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Femme Fatale Art Show: See the way she walks, but mostly, hear the way she talks


























Far from the Velvets’ 1969 tune, these girls aim to explore issues affecting women through art

You’re officially invited to the One Year Bomb Ass Holiday Party! With a name like that, seriously, how could you refuse?

It’s three days filled with music, art, food, beer, bicycling and friends, all to celebrate promoting equality.

The blowout begins with an overflowing, diverse collection of paintings, free-standing sculptures, photographs and more featuring positive, empowering images of women: the Femme Fatale Art Show. A spoken word performer from Charleston, S.C. and DJ Summer will complete this multimedia collaboration celebrating women and showing an estimated 20 artists, including local artist Sarah Napier. Each work will feature women, feminism or simply portray female identification struggles.

Inspiration-struck Erin Collins, a UNF mechanical engineering junior, plans to create a sculpture with her friend with intent to submitting it into the art show if it’s completed in time, she said. Collins belongs to the Women’s Collective, who works together with Best Friends Ride to coordinate the events. Jacksonville’s collective, born this past September, opens its proverbial arms to everyone and consists of about 13 people thus far, mostly UNF students brainstorming and working to propel the local mindset and media away from sexism.

Collins’ passion extends further than equality between men and women.

“Some people think feminists need to be women who hate men and try to be masculine to be on an equal level,” Collins said.

She recognizes the divide can grow even deeper, especially between women in the business world versus female homemakers, she said. The Women’s Collective congregates to equate that division.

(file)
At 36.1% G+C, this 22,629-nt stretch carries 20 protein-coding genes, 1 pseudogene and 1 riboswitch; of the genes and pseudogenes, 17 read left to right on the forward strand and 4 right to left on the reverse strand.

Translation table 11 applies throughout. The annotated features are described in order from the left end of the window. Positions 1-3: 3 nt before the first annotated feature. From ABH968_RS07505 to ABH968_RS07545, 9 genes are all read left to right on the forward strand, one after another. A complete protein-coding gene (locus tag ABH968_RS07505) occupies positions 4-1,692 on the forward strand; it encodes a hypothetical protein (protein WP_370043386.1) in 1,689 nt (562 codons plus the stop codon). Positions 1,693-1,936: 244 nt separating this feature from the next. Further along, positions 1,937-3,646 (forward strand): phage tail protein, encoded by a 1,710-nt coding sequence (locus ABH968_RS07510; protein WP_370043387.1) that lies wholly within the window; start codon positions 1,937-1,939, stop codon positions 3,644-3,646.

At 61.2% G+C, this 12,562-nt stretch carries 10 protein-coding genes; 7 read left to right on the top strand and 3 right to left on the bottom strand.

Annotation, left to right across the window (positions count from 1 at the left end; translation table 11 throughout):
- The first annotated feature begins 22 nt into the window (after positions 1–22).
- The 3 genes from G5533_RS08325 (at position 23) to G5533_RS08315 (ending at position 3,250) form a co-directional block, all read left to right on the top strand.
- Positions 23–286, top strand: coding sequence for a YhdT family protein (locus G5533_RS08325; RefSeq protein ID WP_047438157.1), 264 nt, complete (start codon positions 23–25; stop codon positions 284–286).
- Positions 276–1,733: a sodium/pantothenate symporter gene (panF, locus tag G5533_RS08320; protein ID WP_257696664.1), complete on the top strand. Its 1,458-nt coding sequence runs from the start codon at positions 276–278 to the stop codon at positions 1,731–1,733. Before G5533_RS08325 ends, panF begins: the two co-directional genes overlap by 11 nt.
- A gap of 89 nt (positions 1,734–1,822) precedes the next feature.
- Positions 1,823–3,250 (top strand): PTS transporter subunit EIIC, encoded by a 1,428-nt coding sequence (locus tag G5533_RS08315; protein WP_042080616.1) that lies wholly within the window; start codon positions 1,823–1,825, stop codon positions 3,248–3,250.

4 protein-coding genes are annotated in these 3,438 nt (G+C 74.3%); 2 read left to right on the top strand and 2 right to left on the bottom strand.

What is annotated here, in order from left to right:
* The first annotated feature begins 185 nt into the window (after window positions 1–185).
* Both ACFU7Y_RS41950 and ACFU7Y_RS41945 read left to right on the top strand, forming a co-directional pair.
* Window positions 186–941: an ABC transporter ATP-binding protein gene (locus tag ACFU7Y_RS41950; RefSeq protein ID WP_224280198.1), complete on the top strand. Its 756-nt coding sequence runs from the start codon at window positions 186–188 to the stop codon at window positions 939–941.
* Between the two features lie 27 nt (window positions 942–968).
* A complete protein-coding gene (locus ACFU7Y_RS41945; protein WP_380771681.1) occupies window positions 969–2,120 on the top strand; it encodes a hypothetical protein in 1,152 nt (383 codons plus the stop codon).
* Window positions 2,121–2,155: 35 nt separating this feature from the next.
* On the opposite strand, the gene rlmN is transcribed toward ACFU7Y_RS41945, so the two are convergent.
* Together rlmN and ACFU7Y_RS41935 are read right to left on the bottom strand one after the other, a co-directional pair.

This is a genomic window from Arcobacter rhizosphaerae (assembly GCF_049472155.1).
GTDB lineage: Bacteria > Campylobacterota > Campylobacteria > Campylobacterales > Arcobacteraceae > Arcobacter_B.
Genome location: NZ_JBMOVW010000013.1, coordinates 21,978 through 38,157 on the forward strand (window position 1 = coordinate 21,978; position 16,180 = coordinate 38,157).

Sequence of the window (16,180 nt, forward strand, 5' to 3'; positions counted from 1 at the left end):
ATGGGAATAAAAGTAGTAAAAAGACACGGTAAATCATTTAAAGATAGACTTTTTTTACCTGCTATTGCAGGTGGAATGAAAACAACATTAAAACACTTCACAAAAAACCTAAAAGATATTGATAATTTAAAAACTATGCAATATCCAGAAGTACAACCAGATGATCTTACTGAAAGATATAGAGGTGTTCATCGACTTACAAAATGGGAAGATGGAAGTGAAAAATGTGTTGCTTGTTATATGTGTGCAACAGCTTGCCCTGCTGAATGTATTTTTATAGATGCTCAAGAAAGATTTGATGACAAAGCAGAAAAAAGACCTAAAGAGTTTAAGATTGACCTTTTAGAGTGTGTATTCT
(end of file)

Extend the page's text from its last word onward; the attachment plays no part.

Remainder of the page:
Jimmel Walsh, a UNF journalism senior, will pop her art publicity cherry Friday, Dec. 11

“I’m really nervous, but I think that’s why I’m so excited about it,” she said.

She plans to show three pieces inspired by women and considers the showing a perfect outlet.

“I just want to put [my art] out there for other people to enjoy and give some feedback,” Walsh said.

The artistic exhibition is just a portion of weekend-long festivities commemorating the one-year anniversary of Best Friends Ride, formerly labeled Women’s Ride. Since this monthly excursion includes all genders, the seemingly misleading name sparked a re-branding. They are more than just a biker community of women, they are now best friends riding together, with everyone welcome.

Beer for tips and free desserts, donated by Let Them Eat Cake, puts the icing on the cake.

Then, you can dance off those extra calories from the previous night toward the end of Saturday’s rockin’ concert at Steamworks. Rushholme Ruffians (post-punk/new wave), Charleston’s Oicho Kabu (neo-soul) and Phillip Cardona with Strange Fires are scheduled to provide the audio delight of the night, which concludes with a DJ mix. Two bucks get you in the door.

This holiday-ridden December month’s ride has been rescheduled from its usual occurrence on the last Sunday of every month to Dec. 13, so more bikers can attend. The biking adventure begins in Five Points, and loops around to downtown and Avondale.

Cherri Czajkowski played a lead role in organizing the holiday party, for the purpose of promoting a positive view of feminism and ending sexist imagery in the media. Also a member of the Women’s Collective, Czajkowski strives to change our neighborhoods by confronting our rape culture, she said.

In October, a well-known female was gang raped in the middle of a populous area of Riverside, after she was knocked off her bike at 8 p.m. The Women’s Collective and Best Friends Ride discourage the subjugation of women and are working to improve the general view of women in our society.

There exists power and safety in numbers. This One Year Bomb Ass Holiday Party aims to bring together a community to fight against the sexism tide that is still flowing through our city.

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